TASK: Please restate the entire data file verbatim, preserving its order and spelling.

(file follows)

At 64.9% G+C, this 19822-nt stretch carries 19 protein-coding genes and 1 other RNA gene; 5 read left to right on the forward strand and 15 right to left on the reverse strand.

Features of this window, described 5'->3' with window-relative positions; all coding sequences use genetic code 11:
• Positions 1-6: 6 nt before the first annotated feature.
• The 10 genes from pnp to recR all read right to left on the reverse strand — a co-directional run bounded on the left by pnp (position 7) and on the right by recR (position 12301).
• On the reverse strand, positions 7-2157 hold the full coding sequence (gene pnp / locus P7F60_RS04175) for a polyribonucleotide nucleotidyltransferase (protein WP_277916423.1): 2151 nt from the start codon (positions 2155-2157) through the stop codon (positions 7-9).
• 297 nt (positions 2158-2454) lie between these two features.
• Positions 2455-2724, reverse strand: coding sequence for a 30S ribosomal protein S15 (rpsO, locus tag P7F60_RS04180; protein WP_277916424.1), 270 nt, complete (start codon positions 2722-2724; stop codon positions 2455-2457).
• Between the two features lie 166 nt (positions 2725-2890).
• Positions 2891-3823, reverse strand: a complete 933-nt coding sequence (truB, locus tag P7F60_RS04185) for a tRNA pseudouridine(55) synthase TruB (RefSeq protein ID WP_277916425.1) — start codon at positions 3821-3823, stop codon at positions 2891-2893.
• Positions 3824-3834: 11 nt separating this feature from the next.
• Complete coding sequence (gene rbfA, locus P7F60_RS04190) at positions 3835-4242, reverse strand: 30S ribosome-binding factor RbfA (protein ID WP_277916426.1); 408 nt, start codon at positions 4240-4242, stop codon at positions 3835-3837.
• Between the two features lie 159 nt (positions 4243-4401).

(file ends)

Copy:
At 64.9% G+C, this 19822-nt stretch carries 19 protein-coding genes and 1 other RNA gene; 5 read left to right on the forward strand and 15 right to left on the reverse strand.

Features of this window, described 5'->3' with window-relative positions; all coding sequences use genetic code 11:
• Positions 1-6: 6 nt before the first annotated feature.
• The 10 genes from pnp to recR all read right to left on the reverse strand — a co-directional run bounded on the left by pnp (position 7) and on the right by recR (position 12301).
• On the reverse strand, positions 7-2157 hold the full coding sequence (gene pnp / locus P7F60_RS04175) for a polyribonucleotide nucleotidyltransferase (protein WP_277916423.1): 2151 nt from the start codon (positions 2155-2157) through the stop codon (positions 7-9).
• 297 nt (positions 2158-2454) lie between these two features.
• Positions 2455-2724, reverse strand: coding sequence for a 30S ribosomal protein S15 (rpsO, locus tag P7F60_RS04180; protein WP_277916424.1), 270 nt, complete (start codon positions 2722-2724; stop codon positions 2455-2457).
• Between the two features lie 166 nt (positions 2725-2890).
• Positions 2891-3823, reverse strand: a complete 933-nt coding sequence (truB, locus tag P7F60_RS04185) for a tRNA pseudouridine(55) synthase TruB (RefSeq protein ID WP_277916425.1) — start codon at positions 3821-3823, stop codon at positions 2891-2893.
• Positions 3824-3834: 11 nt separating this feature from the next.
• Complete coding sequence (gene rbfA, locus P7F60_RS04190) at positions 3835-4242, reverse strand: 30S ribosome-binding factor RbfA (protein ID WP_277916426.1); 408 nt, start codon at positions 4240-4242, stop codon at positions 3835-3837.
• Between the two features lie 159 nt (positions 4243-4401).